Last week Forrester Research published a report criticizing Facebook for its shortcomings to marketers. It was countered quickly by many leaders and journalists in the marketing community, who criticized the analysis, methodology and tone — such as fellow Spinster Joseph Jaffe, Matt Owen of Econsultancy, Andrea Huspeni in Entrepreneur, and Rick Munarriz in USA Today, among others.

Contrary to the Forrester report, the fact is that marketers are placing more faith and

investment in the world’s largest social networking platform. This was evidenced most recently by Facebook’s strong quarterly earnings report. I also see continued growth in Facebook advertising spend among my company’s clients. These are not one-off blips. They are undeniable indicators of positive momentum happening right now.

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I’d like to go further and offer some additional reasons why marketers should continue to invest and place confidence in Facebook. It is important to disclose that I work at a Facebook Strategic Preferred Marketing Developer (sPMD). While I have a vested interest in the success of the Facebook platform, my role has also provided me a deep understanding of Facebook’s actions and commitment to marketer success.

Here are four key areas that exemplify Facebook’s ongoing commitment to, and progress toward, making marketers successful:

  1. Priority on marketing outcome. Facebook is clear: Social metrics like Fan growth, Likes and Shares are important, but they are a means to an outcome. Ultimately, marketing outcomes matter — like, for example, moving products off of shelves. What’s important is effecting real marketing objectives and delivering performance measurements.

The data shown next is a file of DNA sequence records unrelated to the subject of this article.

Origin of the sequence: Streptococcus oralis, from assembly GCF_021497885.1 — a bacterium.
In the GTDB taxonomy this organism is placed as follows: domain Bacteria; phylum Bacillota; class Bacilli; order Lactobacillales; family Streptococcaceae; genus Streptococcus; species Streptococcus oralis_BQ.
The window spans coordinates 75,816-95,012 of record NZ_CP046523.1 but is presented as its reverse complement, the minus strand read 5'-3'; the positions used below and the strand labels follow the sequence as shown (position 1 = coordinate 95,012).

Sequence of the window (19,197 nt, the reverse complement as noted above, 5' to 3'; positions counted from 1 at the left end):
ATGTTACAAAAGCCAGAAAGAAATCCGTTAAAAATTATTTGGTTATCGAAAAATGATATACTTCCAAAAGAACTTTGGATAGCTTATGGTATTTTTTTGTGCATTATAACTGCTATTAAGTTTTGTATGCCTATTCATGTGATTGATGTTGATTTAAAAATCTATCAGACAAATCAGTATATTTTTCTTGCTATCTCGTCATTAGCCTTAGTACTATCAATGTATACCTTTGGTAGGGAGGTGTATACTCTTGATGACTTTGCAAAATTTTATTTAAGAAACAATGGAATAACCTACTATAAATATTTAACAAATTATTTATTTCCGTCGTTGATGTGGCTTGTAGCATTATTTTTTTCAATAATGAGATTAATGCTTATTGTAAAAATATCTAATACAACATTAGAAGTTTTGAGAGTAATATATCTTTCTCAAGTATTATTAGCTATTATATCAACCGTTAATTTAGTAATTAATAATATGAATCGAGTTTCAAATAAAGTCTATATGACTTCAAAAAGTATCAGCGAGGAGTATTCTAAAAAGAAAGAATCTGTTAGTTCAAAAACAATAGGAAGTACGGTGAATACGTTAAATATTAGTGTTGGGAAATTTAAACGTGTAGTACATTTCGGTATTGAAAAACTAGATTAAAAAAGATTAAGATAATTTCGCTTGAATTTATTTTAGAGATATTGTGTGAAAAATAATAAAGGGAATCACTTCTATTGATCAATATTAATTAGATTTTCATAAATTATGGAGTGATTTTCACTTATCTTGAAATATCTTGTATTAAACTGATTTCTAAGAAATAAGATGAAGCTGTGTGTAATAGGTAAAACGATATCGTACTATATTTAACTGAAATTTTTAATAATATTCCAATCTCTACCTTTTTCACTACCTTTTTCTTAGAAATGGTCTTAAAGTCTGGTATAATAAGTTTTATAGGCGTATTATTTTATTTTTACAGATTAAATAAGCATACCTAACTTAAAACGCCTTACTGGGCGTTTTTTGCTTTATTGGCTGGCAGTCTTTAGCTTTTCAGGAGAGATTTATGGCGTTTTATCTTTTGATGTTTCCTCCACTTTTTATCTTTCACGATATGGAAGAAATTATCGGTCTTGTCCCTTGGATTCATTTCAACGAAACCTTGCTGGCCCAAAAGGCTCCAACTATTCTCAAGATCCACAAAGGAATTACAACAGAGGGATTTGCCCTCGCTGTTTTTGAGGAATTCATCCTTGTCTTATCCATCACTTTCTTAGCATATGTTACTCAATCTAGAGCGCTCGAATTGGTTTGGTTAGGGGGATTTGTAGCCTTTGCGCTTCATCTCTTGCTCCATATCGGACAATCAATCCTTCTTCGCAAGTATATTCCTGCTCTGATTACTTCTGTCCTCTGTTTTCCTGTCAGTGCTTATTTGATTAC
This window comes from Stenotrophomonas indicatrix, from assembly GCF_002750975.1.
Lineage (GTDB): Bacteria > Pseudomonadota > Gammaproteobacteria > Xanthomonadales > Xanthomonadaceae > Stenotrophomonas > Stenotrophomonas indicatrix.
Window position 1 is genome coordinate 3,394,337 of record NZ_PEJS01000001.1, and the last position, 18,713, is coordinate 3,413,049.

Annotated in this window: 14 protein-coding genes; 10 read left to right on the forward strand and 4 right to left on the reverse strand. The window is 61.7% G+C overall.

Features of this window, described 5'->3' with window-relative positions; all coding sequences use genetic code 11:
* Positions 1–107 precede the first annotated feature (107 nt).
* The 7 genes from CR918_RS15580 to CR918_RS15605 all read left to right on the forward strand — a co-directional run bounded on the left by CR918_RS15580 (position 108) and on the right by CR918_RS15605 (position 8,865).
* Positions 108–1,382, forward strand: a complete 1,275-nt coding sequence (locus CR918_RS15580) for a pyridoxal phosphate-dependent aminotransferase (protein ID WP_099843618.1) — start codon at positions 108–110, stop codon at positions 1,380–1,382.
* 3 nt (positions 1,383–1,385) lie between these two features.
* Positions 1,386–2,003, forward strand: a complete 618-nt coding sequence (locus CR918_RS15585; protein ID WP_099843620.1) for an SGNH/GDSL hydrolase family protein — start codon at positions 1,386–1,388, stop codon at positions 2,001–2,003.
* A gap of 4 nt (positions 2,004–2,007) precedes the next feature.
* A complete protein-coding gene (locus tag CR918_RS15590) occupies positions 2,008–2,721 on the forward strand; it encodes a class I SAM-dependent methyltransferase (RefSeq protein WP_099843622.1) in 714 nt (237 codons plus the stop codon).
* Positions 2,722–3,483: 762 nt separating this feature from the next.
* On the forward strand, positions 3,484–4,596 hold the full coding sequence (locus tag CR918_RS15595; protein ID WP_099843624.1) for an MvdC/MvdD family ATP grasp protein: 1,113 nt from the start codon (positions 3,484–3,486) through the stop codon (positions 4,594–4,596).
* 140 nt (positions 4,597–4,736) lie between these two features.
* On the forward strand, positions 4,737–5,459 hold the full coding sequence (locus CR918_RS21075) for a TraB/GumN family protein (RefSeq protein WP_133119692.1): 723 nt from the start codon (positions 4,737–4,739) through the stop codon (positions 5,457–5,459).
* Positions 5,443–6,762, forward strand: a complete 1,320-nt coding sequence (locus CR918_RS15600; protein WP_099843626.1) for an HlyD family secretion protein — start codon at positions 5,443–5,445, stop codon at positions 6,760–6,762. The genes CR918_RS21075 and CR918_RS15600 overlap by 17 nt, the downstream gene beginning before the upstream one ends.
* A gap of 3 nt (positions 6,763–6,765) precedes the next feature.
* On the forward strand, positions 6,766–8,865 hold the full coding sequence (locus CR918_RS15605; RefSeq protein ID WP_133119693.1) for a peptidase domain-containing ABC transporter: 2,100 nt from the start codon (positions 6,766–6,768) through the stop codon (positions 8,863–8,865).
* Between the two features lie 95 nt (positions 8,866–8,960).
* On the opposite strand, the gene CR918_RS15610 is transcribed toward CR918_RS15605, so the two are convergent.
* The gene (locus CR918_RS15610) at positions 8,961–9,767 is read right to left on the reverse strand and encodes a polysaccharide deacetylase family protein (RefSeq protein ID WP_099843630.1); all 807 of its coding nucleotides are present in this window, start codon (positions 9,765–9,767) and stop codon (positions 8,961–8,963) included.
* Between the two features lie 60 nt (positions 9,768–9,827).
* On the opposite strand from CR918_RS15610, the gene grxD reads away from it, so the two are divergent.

2. Targeting innovation. Facebook is steadily advancing what has become the world’s most sophisticated audience targeting system. In addition to its standard targeting capabilities, it continues to invest in third-party data partnerships and experiments with companies like Datalogix, Axciom and Epsilon. It also continues to develop and collaborate with marketers on more sophisticated solutions for integrating CRM databases, as well as retargeting audiences across websites and mobile apps.
  3. Simplification. Facebook admitted it made advertising too complicated. It’s solving that problem by simplifying workflow and investing in solutions that address specific marketing objectives like brand awareness, in-store sales, online sales and mobile connections. Moreover, it continues to invest in its measurement and attribution solutions directly against those objectives.
  4. Marketing partners. Facebook will not, and cannot, build everything. As demonstrated by its sPMD program, it will build a global platform with core differentiators, and then work with partners to extend the platform to solve marketers’ real challenges — whether they be very advanced, or specialized in niche verticals. Driving investment in specialized, advanced partners means driving investment in marketers’ success.

To conclude, Facebook has scale where most everyone spends their day, on every device. In doing so, it provides marketers with the ability to reach micro segments at scale, within a deeply engaged environment that can influence people’s perceptions and behaviors. Marketers are experiencing successes with Facebook, and the hard proof lies in their increasing investment in the platform.

Sure, Facebook is imperfect. Social marketing is hard, and we’re still figuring it out. Facebook, its partners and marketer clients must continue working together to raise the bar. As a vested participant in this journey, I can assure you: We are all committed to marketer success.

This essay also ran in MediaPost.


Published by Max Kalehoff

Father, sailor and marketing executive.